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Mesoscale modelling of the Antarctic katabatic wind over the Lambert Basin


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Dare, Richard Andrew 1995 , 'Mesoscale modelling of the Antarctic katabatic wind over the Lambert Basin', PhD thesis, University of Tasmania.

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The Lambert Glacier drainage basin is a large area of the Antarctic which has
been devoid of conventional meteorological observations, apart from the coastal
meteorological stations. A mesoscale atmospheric model is adapted for use over
the Antarctic continent, and is used with the coastal meteorological records to
simulate boundary layer climatologies over the region. The results are well validated
by new data from oversnow traverses and automatic stations around the
basin. The CSU-Pielke (Pielke and Martin (1981)) numerical mesoscale model
was tested for its suitability over Antarctica. Problems with the surface energy
balance iteration scheme, sea ice surface temperatures, boundary layer height parameterisation
and the representation of cloud in the radiation scheme over the
Antarctic plateau needed to be overcome. Following sensitivity tests to surface
parameters, mean summer and winter modelling results were verified using interpolated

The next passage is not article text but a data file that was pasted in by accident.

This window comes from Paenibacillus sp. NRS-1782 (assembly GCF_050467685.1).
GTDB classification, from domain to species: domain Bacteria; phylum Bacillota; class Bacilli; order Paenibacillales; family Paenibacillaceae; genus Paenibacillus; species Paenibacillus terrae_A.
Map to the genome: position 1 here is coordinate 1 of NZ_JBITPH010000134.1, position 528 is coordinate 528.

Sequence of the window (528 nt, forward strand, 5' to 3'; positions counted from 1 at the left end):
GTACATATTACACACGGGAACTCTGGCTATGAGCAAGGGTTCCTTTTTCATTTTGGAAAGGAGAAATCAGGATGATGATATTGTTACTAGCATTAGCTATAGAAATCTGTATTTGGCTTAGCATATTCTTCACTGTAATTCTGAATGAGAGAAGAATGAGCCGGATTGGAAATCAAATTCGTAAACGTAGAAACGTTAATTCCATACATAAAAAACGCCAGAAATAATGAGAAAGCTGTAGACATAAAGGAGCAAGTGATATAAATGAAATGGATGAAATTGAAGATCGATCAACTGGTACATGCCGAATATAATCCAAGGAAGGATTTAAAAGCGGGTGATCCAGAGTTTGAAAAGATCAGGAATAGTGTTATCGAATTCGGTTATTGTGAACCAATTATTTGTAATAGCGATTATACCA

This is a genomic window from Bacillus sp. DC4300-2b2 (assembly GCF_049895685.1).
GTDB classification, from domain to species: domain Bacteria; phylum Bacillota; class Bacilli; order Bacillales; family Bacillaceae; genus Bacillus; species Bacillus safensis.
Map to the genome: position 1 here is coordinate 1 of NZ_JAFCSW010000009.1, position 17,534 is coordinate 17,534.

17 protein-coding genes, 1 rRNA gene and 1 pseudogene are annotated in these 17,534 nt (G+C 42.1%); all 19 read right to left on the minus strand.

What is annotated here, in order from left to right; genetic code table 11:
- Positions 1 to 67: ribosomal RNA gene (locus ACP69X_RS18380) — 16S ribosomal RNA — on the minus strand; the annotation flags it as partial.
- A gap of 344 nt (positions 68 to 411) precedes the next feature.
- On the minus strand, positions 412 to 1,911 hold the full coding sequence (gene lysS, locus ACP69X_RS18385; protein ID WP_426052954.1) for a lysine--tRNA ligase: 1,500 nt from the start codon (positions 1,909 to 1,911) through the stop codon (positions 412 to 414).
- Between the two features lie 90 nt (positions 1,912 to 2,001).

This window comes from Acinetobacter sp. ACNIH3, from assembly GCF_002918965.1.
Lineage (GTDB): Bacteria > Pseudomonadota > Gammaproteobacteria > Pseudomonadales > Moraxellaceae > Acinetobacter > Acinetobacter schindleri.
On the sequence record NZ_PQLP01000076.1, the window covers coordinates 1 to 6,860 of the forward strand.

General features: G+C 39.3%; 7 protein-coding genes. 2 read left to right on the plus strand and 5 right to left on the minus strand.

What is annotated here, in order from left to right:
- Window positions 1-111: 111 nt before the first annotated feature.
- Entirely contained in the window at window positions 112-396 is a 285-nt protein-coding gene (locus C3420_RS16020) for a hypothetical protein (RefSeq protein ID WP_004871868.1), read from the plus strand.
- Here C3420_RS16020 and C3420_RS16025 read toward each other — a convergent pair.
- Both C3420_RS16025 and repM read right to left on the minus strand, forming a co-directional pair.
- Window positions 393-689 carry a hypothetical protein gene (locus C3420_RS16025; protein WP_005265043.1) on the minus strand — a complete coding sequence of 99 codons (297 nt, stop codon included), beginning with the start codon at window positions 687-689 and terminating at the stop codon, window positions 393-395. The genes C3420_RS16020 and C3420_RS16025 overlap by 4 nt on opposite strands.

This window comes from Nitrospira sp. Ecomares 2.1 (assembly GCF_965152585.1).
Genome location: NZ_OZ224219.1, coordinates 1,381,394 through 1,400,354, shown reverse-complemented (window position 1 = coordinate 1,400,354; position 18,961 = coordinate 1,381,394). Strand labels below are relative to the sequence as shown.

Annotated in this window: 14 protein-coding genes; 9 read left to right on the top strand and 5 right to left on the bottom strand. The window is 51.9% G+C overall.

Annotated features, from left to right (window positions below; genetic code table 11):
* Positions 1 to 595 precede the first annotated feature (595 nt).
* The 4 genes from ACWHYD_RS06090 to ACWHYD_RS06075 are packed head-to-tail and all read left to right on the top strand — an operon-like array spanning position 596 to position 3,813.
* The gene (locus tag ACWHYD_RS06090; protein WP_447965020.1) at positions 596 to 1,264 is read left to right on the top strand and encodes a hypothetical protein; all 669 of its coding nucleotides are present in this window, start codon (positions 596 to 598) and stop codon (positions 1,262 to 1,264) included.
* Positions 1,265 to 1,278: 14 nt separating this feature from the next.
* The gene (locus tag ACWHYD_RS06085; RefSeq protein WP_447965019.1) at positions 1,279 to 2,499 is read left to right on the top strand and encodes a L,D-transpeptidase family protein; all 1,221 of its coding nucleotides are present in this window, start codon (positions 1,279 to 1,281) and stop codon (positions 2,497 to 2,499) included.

fields from observations available around the Lambert Basin. Analyses
of the meteorological records at Mawson station showed that warm, moist blizzard
winds were associated with cyclonic forcing, and average katabatic winds
consisted of cold, dry air originating further south and flowing as a shallow surface
density current to the coast. "Katabatic-blizzard" winds were the strongest
mean winds found, forced by a combination of cyclonic and drainage flows. The
mesoscale modelling clarified the observations and showed that downslope winds
are likely to be influenced by SW - W synoptic wind directions during July.
Near-surface jets complicated relationships between surface and synoptic winds
because they are fairly independent of synoptic control, existing as relatively
dense parcels of air draining downslope from the plateau. Observations showed
that during summer, wind speed increases were accompanied by increases in thermal
stability, but during winter, by reductions in stability. During January, upper
winds directly influence surface winds through direct transfer of momentum in
the vertical, but during July, vectorial components contribute to the surface flow
forcing. The modelling explained the differences in boundary layer structure between
summer and winter, associated with the seasonal differences in synoptic
flow and also explained why Mawson station is a site of strong, persistent winds.
Once appropriately adapted for Antarctic use, the numerical model was found
to produce reasonable thermal fields with corresponding wind regimes. It then
served as a powerful tool for improving the general understanding of air flow over
Antarctica, on the regional scale, and also for explaining relationships between
surface winds and synoptic forcing over Mawson station.

Item Type: Thesis - PhD
Authors/Creators:Dare, Richard Andrew
Keywords: Wind,
Copyright Holders: The Author
Copyright Information:

Copyright 1995 the Author - The University is continuing to endeavour to trace the copyright
owner(s) and in the meantime this item has been reproduced here in good faith. We
would be pleased to hear from the copyright owner(s).

Additional Information:

Thesis (Ph.D.)--University of Tasmania, 1995. Includes bibliographical references (p. 314-324)

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